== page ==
Originally published on TheHorse.com
Cancer isn't diagnosed nearly as frequently in horses as it is in humans, but approximately 80% of all white or gray horses will develop melanomas by the time they are 15 years old. Partly because of melanomas' preferred location (near the tail, anus, groin, or salivary glands) and partly because they often aren't diagnosed early enough, there are currently few effective treatment options, according to a veterinary internist presenting at the 2011 American Association of Equine Practitioners convention.
"One novel strategy for treating cancer in human medicine is the use of DNA vaccines that 'target' cancer cells," relayed Jeffrey Phillips, DVM, MS, PhD, Dipl. ACVIM, of Lincoln Memorial University's College of Veterinary and Comparative Medicine, during the meeting, which was held Nov. 18-22 in San Antonio, Texas.
Melanocytic tumors (tumors arising from melanin-containing cells), including those diagnosed in horses, have a high level of "tyrosinase" molecules within their cells, which typically are not present in noncancerous cells. The DNA vaccine helps the immune system learn that these high levels of tyrosinase molecules are foreign, stimulating the immune system to identify and kill any cell containing elevated tyrosinase levels. In this respect the process is similar to other vaccines used in horses, such as those directed against bacteria (e.g., Streptococcus equi [strangles]) and viruses (e.g., West Nile virus), in which the immune system is stimulated to attack molecules deemed "foreign."
In a small, yet innovative, pilot study Phillips and colleagues used an FDA-approved (commercially available) canine DNA vaccine against tyrosinase in five apparently cancer-free horses (one gray and four bay in color). None of the horses experienced any adverse reactions such as painful swelling or hives, etc. All horses developed an "appropriate," detectable, and long-lasting (likely more than six months) immune response--both humoral (in the blood) and cell-mediated ([the protective function of immunization associated with cells]; thus activating both "sides" of the immune cascade)--to the vaccine.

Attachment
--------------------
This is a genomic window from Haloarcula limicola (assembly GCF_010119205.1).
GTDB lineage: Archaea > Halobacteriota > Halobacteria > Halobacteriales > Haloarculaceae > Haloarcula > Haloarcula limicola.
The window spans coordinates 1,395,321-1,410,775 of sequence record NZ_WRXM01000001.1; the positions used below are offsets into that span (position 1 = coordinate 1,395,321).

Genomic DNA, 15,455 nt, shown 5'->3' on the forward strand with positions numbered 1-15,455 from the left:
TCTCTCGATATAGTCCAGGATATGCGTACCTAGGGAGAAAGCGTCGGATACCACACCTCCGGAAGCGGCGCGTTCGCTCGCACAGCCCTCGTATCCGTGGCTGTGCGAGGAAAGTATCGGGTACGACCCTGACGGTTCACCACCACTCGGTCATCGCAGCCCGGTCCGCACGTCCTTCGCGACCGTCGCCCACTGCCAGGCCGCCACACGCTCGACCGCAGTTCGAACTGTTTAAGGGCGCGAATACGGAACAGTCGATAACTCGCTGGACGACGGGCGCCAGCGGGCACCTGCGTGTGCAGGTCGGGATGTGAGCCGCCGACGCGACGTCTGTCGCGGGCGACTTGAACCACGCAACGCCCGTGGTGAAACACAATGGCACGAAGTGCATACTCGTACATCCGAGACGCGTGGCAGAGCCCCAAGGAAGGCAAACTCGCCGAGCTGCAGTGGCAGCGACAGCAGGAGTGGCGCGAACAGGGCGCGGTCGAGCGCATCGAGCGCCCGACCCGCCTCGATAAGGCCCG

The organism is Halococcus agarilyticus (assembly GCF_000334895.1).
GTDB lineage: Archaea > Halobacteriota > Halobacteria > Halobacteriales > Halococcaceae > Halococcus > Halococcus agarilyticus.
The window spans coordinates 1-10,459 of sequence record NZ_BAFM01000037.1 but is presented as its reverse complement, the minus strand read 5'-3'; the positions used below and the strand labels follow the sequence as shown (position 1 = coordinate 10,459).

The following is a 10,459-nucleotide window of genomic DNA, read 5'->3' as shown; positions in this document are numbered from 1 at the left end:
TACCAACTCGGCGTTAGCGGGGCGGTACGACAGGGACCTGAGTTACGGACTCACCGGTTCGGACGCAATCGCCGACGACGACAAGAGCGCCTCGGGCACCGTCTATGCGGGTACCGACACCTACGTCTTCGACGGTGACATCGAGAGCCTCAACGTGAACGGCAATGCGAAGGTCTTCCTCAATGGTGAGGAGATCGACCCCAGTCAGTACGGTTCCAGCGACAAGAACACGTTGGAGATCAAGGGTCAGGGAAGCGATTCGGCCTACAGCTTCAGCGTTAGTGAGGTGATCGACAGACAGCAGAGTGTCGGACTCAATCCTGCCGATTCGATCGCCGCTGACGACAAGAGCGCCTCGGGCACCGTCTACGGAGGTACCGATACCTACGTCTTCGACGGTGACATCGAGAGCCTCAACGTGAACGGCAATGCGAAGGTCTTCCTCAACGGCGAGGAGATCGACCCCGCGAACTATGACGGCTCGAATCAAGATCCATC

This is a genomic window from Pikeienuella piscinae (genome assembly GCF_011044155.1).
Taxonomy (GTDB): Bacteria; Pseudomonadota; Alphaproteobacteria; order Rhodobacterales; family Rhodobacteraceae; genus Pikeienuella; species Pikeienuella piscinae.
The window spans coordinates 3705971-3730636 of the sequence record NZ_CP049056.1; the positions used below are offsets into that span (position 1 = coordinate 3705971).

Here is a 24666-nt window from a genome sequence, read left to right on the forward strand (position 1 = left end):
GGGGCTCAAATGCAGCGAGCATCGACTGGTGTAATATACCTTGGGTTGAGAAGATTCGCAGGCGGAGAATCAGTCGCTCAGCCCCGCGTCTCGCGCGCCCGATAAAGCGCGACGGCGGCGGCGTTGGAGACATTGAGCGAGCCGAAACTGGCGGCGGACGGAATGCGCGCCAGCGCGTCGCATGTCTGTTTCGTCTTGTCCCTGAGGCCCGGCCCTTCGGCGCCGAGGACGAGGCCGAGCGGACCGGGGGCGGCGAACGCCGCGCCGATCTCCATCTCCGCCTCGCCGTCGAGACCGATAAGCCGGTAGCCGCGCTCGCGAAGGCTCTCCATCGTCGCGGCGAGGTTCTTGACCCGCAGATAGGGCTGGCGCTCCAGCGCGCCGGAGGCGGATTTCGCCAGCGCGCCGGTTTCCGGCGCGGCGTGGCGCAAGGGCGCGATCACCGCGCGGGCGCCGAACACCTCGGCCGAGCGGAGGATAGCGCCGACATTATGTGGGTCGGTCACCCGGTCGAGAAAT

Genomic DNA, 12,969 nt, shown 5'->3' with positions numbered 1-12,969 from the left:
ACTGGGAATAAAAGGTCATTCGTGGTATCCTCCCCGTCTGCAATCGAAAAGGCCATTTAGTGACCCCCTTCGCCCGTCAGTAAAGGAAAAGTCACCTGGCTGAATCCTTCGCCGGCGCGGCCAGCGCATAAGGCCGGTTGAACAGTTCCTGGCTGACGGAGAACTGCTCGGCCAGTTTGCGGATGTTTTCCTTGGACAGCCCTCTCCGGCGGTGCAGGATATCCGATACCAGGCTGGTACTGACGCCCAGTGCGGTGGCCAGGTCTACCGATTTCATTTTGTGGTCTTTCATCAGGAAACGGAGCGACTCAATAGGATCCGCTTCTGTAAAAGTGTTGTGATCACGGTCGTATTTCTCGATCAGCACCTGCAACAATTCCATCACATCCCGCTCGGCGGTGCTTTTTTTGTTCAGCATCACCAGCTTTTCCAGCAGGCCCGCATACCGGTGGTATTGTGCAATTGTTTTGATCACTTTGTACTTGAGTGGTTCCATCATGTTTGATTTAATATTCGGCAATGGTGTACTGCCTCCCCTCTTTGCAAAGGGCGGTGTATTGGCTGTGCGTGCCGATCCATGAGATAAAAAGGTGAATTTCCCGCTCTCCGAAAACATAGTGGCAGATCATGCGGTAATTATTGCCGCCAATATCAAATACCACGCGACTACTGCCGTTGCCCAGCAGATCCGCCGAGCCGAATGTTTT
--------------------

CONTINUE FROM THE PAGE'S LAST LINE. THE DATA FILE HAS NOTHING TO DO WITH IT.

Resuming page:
"The DNA vaccine used in this study appears promising (based on safety and significant immune response against tyrosinase which is a component of the melanomas) in the treatment of equine melanomas," Phillips concluded. "Our previous work published in American Journal of Veterinary Research documented that melanomas in horses express high levels of tyrosinase while normal tissue does not. By generating an immune response against tyrosinase we would thus expect to have clinical activity. This same approach and rationale has been used successfully in multiple species including dogs. Our initial results in horses with melanomas confirmed these findings and demonstrated tumor shrinkage, as was presented (previously) at AAEP. We are currently conducting field trials in horses with tumors."
Disclaimer: Seek the advice of a qualified veterinarian before proceeding with any diagnosis, treatment, or therapy.